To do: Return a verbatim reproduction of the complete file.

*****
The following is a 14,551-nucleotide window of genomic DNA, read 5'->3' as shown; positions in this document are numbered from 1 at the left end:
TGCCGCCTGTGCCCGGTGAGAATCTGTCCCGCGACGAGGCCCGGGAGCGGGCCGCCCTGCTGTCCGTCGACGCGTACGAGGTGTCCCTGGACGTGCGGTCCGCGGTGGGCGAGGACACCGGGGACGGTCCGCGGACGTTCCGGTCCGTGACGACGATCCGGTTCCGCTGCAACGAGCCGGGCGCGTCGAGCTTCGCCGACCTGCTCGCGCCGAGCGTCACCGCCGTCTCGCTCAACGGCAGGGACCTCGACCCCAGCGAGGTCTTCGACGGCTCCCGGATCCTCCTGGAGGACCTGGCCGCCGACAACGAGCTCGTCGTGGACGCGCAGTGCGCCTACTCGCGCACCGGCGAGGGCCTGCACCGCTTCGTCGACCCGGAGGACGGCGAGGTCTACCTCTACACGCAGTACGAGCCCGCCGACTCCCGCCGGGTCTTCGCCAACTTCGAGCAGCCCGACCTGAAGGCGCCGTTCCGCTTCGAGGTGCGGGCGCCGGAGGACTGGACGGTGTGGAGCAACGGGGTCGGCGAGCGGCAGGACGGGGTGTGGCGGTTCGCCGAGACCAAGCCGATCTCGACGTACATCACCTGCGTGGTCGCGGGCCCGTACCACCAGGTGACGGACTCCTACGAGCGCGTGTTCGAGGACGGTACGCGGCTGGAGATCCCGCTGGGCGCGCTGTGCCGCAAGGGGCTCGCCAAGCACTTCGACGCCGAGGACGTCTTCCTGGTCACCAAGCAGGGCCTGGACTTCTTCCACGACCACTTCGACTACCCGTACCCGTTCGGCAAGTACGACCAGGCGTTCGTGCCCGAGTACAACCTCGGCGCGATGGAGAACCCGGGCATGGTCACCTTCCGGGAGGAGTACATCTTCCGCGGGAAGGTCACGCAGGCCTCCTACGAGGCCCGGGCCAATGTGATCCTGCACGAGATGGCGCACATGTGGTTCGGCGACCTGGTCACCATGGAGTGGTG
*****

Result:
The following is a 14,551-nucleotide window of genomic DNA, read 5'->3' as shown; positions in this document are numbered from 1 at the left end:
TGCCGCCTGTGCCCGGTGAGAATCTGTCCCGCGACGAGGCCCGGGAGCGGGCCGCCCTGCTGTCCGTCGACGCGTACGAGGTGTCCCTGGACGTGCGGTCCGCGGTGGGCGAGGACACCGGGGACGGTCCGCGGACGTTCCGGTCCGTGACGACGATCCGGTTCCGCTGCAACGAGCCGGGCGCGTCGAGCTTCGCCGACCTGCTCGCGCCGAGCGTCACCGCCGTCTCGCTCAACGGCAGGGACCTCGACCCCAGCGAGGTCTTCGACGGCTCCCGGATCCTCCTGGAGGACCTGGCCGCCGACAACGAGCTCGTCGTGGACGCGCAGTGCGCCTACTCGCGCACCGGCGAGGGCCTGCACCGCTTCGTCGACCCGGAGGACGGCGAGGTCTACCTCTACACGCAGTACGAGCCCGCCGACTCCCGCCGGGTCTTCGCCAACTTCGAGCAGCCCGACCTGAAGGCGCCGTTCCGCTTCGAGGTGCGGGCGCCGGAGGACTGGACGGTGTGGAGCAACGGGGTCGGCGAGCGGCAGGACGGGGTGTGGCGGTTCGCCGAGACCAAGCCGATCTCGACGTACATCACCTGCGTGGTCGCGGGCCCGTACCACCAGGTGACGGACTCCTACGAGCGCGTGTTCGAGGACGGTACGCGGCTGGAGATCCCGCTGGGCGCGCTGTGCCGCAAGGGGCTCGCCAAGCACTTCGACGCCGAGGACGTCTTCCTGGTCACCAAGCAGGGCCTGGACTTCTTCCACGACCACTTCGACTACCCGTACCCGTTCGGCAAGTACGACCAGGCGTTCGTGCCCGAGTACAACCTCGGCGCGATGGAGAACCCGGGCATGGTCACCTTCCGGGAGGAGTACATCTTCCGCGGGAAGGTCACGCAGGCCTCCTACGAGGCCCGGGCCAATGTGATCCTGCACGAGATGGCGCACATGTGGTTCGGCGACCTGGTCACCATGGAGTGGTG